A Face In The Crowd, Features

Joycie Mederick – Passion For Fashion

Image of Joycie Mederick

AS St. Lucia gears up for another season of pageantry, there’s one woman who comes to mind and can be considered the Godmother of Fashion here.

Image of Joycie Mederick
Joycie Mederick

Today’s FITC is just a simple girl who has a passion for life and all things beautiful. But to the rest of fashion-loving St. Lucia, she’s a fashion juggernaut who has made quite a name for herself internationally as well.

I am speaking of none other than fashion maven, Joycie Mederick.

The Artistic Director/Designer/Fashionista has been involved in the world of fashion and pageantry for more than half her life and judging from her body of work, she clearly shows no sign of slowing down any time soon.

This year, Mederick will once again be lending her name and expertise to a major pageant, the Miss St. Lucia Universe, where her company, Cinnamon Productions, will be tasked with producing the event.

She spoke with The VOICE recently about her career, how she handles the animosity that comes with the territory and, of course, the upcoming annual event that she calls “The Olympics of Pageantry”.

The VOICE: Not much happens in the local fashion industry without your name linked to it. How did you get to the point you’re at today?

Mederick: Perhaps my love and the thirty years of investments that I have made in the fashion industry in Saint Lucia have made it possible to be included in all things fashion- related. My career as a high fashion model started at age16. I have stayed the course through thick and thin. I also educated myself in the business of fashion and related entertainment areas, something I continue to do. The fashion industry is not static, it evolves every day. Fashion is living art!

The VOICE: Your name has also been linked to a few controversies over the years, with claims that you can be aggressive. What do you think about this perception of yourself?

Mederick: As an artist, or anyone who is in a leadership position in any field, there will be dissenting voices. In much the same way, I do not agree with everybody. As a mature individual, I don’t expect everyone to see or understand my vision nor do I expect everyone to feel my passion for fashion in Saint Lucia. My vision for fashion in Saint Lucia is for the industry players to recognize the niche market that exists so they can benefit from the economic and social opportunities. Stop blaming the messenger.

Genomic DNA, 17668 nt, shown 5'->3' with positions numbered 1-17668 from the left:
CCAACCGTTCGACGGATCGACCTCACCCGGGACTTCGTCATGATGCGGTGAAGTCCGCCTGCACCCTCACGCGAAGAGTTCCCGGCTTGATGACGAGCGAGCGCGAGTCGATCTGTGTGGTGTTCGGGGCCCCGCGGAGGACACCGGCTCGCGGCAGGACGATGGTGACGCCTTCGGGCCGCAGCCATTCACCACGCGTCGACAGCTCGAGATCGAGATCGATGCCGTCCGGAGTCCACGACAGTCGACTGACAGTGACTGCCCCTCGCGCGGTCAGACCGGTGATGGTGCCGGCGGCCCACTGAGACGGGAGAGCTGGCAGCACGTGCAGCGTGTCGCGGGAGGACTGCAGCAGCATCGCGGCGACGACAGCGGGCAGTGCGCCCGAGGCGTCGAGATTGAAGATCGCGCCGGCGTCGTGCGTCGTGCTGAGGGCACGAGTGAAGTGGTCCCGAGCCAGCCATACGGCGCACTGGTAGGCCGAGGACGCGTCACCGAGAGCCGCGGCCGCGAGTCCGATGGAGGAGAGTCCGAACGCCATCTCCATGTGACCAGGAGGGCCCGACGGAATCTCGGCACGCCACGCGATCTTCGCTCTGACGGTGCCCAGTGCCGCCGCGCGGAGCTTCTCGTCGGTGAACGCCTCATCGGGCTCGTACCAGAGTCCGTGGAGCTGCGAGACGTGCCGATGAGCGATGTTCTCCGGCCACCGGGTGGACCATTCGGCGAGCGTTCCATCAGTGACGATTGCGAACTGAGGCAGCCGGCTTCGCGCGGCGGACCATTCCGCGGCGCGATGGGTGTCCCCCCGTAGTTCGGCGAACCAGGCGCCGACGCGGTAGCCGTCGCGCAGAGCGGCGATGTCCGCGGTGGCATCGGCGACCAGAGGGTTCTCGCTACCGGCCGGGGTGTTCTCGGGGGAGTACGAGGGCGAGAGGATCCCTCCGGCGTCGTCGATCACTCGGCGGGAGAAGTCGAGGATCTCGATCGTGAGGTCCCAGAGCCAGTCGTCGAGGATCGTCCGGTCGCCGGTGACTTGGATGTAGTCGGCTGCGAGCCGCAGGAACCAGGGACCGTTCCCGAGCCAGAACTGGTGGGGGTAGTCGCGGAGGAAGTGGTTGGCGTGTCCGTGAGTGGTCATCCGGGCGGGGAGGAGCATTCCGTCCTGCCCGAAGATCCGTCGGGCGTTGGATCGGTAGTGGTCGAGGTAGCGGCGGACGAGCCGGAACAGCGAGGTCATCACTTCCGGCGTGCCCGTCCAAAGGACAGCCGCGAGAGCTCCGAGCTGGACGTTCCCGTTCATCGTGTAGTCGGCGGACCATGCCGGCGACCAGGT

The VOICE: You are in charge of this year’s Miss Universe St. Lucia pageant, which has proven to be a troublesome topic as St. Lucia has never made it very far in the main competition. Why do you think that is?

Mederick: St. Lucia’s history in pageantry has been good. We have made it to the top 10 in Miss World and top 15 at Miss Earth. We continue to make the top 4 in regional pageants. The Miss Universe pageant system is different and must be approached for what it is. In my view, Miss Universe is the “Olympics of Pageantry”, therefore the work involved in grooming candidates for pageants must change from the local level. As a nation, we should and must adopt a more mature approach to pageantry. Pageantry is COMPETITION. We are competing for visibility, market share, and product placement.

In simple terms, we are competing because we believe that we are the best; therefore, we must approach it with that same mind-set. We are the best!

The VOICE: What do you think it will take to get St. Lucia up to par with the rest of the world, and do you think this is something you can help to achieve?

Mederick: I think I can make a positive difference and achieve better results from our participation at Miss Universe. Experience has taught me that one must prepare for any challenge that one will undertake; therefore, it will mean that you have to study and do your research and, most of all, you should be passionate about what you do. As the organizer for Miss Universe 2017, I believe the energy that I bring to this challenge must inspire the Miss Universe Saint Lucia hopefuls. We all are aware that our talent pool is huge. The question is what are we doing with it? Are we prepared to truly invest in our nation’s youth?

The VOICE: What advice would you like to send to this crop of hopefuls, as well as future contestants looking to represent our island?

Mederick: My advice is simply this: Change starts with you. If you want it, you can have it.

The VOICE: Finally, should St. Lucians get their hopes up that this year will be any different from previous years?

Mederick: Yes, Saint Lucians can expect better. I believe St. Lucians deserve better, and we intend on delivering a better production. The adaptation of the international pageant system will also raise the bar for the hopefuls moving forward to international glory.

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